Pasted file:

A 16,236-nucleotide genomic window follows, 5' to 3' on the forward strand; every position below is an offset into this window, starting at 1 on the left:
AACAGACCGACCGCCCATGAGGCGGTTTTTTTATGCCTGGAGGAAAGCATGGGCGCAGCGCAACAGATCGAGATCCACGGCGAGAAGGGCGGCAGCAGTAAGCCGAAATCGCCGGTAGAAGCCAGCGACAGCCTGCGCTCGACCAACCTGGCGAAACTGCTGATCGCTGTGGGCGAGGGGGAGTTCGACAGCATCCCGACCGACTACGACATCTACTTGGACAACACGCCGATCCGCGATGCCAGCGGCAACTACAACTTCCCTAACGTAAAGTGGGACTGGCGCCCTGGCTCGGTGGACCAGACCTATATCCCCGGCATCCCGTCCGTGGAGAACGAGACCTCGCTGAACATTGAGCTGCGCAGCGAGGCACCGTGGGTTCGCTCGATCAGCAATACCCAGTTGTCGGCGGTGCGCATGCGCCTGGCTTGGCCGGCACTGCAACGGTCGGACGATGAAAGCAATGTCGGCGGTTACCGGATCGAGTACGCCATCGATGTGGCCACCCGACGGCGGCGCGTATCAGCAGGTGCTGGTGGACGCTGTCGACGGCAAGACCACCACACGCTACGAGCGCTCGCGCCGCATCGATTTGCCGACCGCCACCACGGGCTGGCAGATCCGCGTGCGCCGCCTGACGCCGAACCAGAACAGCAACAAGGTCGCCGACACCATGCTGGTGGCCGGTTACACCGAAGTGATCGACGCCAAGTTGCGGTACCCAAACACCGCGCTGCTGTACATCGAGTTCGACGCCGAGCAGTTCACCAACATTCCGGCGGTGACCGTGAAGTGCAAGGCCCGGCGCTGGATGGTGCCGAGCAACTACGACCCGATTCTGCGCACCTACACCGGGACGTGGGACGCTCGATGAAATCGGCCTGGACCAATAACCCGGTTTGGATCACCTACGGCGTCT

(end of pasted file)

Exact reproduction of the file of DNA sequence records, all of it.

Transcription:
A 16,236-nucleotide genomic window follows, 5' to 3' on the forward strand; every position below is an offset into this window, starting at 1 on the left:
AACAGACCGACCGCCCATGAGGCGGTTTTTTTATGCCTGGAGGAAAGCATGGGCGCAGCGCAACAGATCGAGATCCACGGCGAGAAGGGCGGCAGCAGTAAGCCGAAATCGCCGGTAGAAGCCAGCGACAGCCTGCGCTCGACCAACCTGGCGAAACTGCTGATCGCTGTGGGCGAGGGGGAGTTCGACAGCATCCCGACCGACTACGACATCTACTTGGACAACACGCCGATCCGCGATGCCAGCGGCAACTACAACTTCCCTAACGTAAAGTGGGACTGGCGCCCTGGCTCGGTGGACCAGACCTATATCCCCGGCATCCCGTCCGTGGAGAACGAGACCTCGCTGAACATTGAGCTGCGCAGCGAGGCACCGTGGGTTCGCTCGATCAGCAATACCCAGTTGTCGGCGGTGCGCATGCGCCTGGCTTGGCCGGCACTGCAACGGTCGGACGATGAAAGCAATGTCGGCGGTTACCGGATCGAGTACGCCATCGATGTGGCCACCCGACGGCGGCGCGTATCAGCAGGTGCTGGTGGACGCTGTCGACGGCAAGACCACCACACGCTACGAGCGCTCGCGCCGCATCGATTTGCCGACCGCCACCACGGGCTGGCAGATCCGCGTGCGCCGCCTGACGCCGAACCAGAACAGCAACAAGGTCGCCGACACCATGCTGGTGGCCGGTTACACCGAAGTGATCGACGCCAAGTTGCGGTACCCAAACACCGCGCTGCTGTACATCGAGTTCGACGCCGAGCAGTTCACCAACATTCCGGCGGTGACCGTGAAGTGCAAGGCCCGGCGCTGGATGGTGCCGAGCAACTACGACCCGATTCTGCGCACCTACACCGGGACGTGGGACGCTCGATGAAATCGGCCTGGACCAATAACCCGGTTTGGATCACCTACGGCGTCT